Boeing 787 Dreamliner gets FAA clearance for deliveries



The Federal Aviation Administration said Monday that Boeing has made manufacturing and oversight improvements that will allow the company to resume deliveries of its 787 jets within days.

The FAA discovery offers Boeing a way out of an unusual and costly situation after quality issues drew increased federal scrutiny and led the company to stop releasing planes to customers in May 2021. he plane, which the company calls the Dreamliner, was first flown in late 2009. Boeing consolidated final assembly of the plane until it operated in South Carolina last year.

“Boeing has made the necessary changes to ensure the 787 Dreamliner meets all certification standards,” the FAA said.

Production flaws, including tail issues, fuselage-related gaps and other issues, have been uncovered in recent years, even as the FAA says Boeing employees who are supposed to help the agency overseeing the company’s aircraft production were facing “undue pressure” or interference from some of their managers, according to agency documents.

With this story – and the surveillance crashes and failures related to Boeing’s 737 Max jets – the FAA said it “will inspect every [787 Dreamliner] before a certificate of airworthiness is issued and cleared for delivery.

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The precise procedures for getting planes to customers could prove time-consuming and “individually labor-intensive, but at least they’re on the right track and that removes a lot of risk,” said Richard Aboulafia, director. CEO of the consulting company AeroDynamic Advisory. .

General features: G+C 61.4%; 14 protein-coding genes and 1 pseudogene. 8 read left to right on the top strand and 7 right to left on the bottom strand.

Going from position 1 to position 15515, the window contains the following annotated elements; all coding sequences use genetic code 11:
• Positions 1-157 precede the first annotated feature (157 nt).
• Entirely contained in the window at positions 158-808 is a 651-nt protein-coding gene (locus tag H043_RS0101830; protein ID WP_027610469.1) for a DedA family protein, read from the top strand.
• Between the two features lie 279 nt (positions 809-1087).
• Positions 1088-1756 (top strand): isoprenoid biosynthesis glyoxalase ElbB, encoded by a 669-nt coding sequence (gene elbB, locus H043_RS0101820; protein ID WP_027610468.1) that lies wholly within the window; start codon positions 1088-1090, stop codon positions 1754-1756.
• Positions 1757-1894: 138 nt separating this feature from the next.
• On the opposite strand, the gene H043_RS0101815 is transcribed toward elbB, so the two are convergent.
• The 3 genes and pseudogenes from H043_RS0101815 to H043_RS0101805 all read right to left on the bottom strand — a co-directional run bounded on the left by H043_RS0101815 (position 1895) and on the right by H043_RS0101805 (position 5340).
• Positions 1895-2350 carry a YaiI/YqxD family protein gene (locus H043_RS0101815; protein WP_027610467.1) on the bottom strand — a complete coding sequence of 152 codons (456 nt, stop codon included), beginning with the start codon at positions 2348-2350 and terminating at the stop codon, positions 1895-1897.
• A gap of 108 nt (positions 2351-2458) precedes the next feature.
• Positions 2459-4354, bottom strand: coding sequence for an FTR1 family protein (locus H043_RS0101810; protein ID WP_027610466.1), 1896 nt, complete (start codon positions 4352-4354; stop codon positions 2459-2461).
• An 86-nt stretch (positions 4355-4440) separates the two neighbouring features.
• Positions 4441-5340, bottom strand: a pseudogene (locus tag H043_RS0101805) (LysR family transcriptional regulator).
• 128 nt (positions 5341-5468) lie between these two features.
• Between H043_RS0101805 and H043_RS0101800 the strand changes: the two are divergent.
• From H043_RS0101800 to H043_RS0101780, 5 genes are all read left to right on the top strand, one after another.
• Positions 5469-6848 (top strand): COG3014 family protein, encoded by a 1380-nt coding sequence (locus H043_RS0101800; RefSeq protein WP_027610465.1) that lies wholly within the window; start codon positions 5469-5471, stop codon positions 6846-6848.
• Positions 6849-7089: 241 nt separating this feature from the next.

Aboulafia said “the FAA suddenly found itself having to wade through well-trodden territory,” with the regulator reviewing the company’s ongoing production schedule. Boeing was left with 120 787s undelivered, representing a major financial burden, Aboulafia said.

The FAA said in a statement that Acting Administrator Billy Nolen met with FAA safety inspectors in South Carolina last week “to find out if they were satisfied with the actions taken by Boeing on the 787 Dreamliner.” . The agency said steps had been taken to improve quality at Boeing’s manufacturing plant “and to ensure the autonomy of workers who ensure regulatory compliance on Boeing’s assembly lines.”

Boeing said in a statement that it has strengthened its safety culture and worked to ensure that “manufactured and undelivered aircraft meet strict engineering and certification standards, although this has not immediate impact on safety”. This year, the company said production improvements are designed to ensure newly built aircraft “do not require additional inspections and rework”.


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